In the past week, Chinese leadership has discussed support for “urbanization,” which almost certainly involves stimulus for infrastructure. Moreover, recent reports have said China will reaffirm its 7.5% growth outlook for 2013. Market-watchers know that this is the same percentage that was given for 2012, and that this likely signals determination to engineer the proverbial soft landing.
And there’s more. Unlike the developed world where bailouts and government expenditures are the primary reason for GDP expansion (if any), China’s economy is close to sustaining itself. Commodity prices such as steel have been on the rise and manufacturing has improved dramatically.
Selecting the Asia Pacific ETF
that will work best for you may depend on risk tolerance, individual comfort and sector preferences. For example,
iShares MSCI Australia
may be more comfortable for those who shy away from direct exposure to emerging markets. However, it’s fortunes are directly tied to materials demand from China. Meanwhile, if you find that you are comfortable with emerging markets — their low debt-to-GDP levels, low unemployment rates, strong GDP growth — then financially fit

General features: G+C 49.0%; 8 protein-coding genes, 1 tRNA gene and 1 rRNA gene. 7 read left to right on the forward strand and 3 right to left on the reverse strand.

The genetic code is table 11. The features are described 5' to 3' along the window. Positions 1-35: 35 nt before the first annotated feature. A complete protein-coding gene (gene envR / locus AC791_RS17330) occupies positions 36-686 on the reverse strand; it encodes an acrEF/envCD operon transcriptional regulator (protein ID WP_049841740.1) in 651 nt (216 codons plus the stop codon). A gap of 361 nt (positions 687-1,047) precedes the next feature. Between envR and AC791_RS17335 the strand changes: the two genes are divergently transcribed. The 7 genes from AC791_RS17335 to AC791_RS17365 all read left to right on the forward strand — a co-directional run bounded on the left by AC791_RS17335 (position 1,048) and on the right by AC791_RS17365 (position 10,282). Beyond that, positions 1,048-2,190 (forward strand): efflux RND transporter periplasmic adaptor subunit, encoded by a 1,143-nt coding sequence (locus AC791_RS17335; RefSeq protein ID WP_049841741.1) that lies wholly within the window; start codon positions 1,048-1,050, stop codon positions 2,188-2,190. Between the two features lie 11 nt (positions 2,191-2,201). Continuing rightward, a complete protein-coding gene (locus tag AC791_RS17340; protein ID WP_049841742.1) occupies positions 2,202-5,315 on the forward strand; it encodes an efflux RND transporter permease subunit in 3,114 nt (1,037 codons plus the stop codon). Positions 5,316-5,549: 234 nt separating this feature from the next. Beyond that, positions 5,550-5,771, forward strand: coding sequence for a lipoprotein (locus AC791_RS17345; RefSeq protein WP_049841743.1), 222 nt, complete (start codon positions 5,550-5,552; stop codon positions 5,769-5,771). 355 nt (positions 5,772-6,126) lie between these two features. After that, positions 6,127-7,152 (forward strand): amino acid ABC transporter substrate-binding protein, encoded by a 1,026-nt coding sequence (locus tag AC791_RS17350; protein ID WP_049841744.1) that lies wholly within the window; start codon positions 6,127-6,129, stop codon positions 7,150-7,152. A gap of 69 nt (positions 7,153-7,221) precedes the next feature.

iShares MSCI Malaysia
may be a preferred destination.
One who is simply looking to access all of Asia with a low cost index should be intrigued by
iShares All-Country Asia excl Japan
. The current price is well above its 50-day and 200-day moving average. If you are concerned about buying AAXJ at its 52-week high, you might wait for a price pullback to the 50-day support level.
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This article is commentary by an independent contributor, separate from TheStreet's regular news coverage.